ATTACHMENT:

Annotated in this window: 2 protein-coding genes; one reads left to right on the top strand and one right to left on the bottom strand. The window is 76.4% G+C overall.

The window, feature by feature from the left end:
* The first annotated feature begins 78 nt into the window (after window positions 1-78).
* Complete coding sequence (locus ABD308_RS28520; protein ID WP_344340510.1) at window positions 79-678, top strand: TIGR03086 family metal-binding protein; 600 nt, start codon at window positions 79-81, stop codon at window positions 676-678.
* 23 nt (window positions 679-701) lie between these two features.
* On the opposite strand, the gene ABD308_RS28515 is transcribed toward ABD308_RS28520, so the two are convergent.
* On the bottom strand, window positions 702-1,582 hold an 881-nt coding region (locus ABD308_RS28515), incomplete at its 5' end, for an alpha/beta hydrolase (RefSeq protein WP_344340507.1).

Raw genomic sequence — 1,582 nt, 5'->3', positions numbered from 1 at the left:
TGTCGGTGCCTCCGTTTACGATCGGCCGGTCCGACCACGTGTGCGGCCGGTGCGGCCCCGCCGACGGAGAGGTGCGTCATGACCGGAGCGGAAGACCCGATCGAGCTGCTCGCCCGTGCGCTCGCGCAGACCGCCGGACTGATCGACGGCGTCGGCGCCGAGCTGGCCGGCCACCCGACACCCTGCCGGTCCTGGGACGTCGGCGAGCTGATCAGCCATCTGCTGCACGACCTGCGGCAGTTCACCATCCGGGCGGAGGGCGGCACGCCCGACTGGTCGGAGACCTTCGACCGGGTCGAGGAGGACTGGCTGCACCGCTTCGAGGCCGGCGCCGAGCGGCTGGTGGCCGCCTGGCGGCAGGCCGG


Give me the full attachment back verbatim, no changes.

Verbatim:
Annotated in this window: 2 protein-coding genes; one reads left to right on the top strand and one right to left on the bottom strand. The window is 76.4% G+C overall.

The window, feature by feature from the left end:
* The first annotated feature begins 78 nt into the window (after window positions 1-78).
* Complete coding sequence (locus ABD308_RS28520; protein ID WP_344340510.1) at window positions 79-678, top strand: TIGR03086 family metal-binding protein; 600 nt, start codon at window positions 79-81, stop codon at window positions 676-678.
* 23 nt (window positions 679-701) lie between these two features.
* On the opposite strand, the gene ABD308_RS28515 is transcribed toward ABD308_RS28520, so the two are convergent.
* On the bottom strand, window positions 702-1,582 hold an 881-nt coding region (locus ABD308_RS28515), incomplete at its 5' end, for an alpha/beta hydrolase (RefSeq protein WP_344340507.1).

Raw genomic sequence — 1,582 nt, 5'->3', positions numbered from 1 at the left:
TGTCGGTGCCTCCGTTTACGATCGGCCGGTCCGACCACGTGTGCGGCCGGTGCGGCCCCGCCGACGGAGAGGTGCGTCATGACCGGAGCGGAAGACCCGATCGAGCTGCTCGCCCGTGCGCTCGCGCAGACCGCCGGACTGATCGACGGCGTCGGCGCCGAGCTGGCCGGCCACCCGACACCCTGCCGGTCCTGGGACGTCGGCGAGCTGATCAGCCATCTGCTGCACGACCTGCGGCAGTTCACCATCCGGGCGGAGGGCGGCACGCCCGACTGGTCGGAGACCTTCGACCGGGTCGAGGAGGACTGGCTGCACCGCTTCGAGGCCGGCGCCGAGCGGCTGGTGGCCGCCTGGCGGCAGGCCGG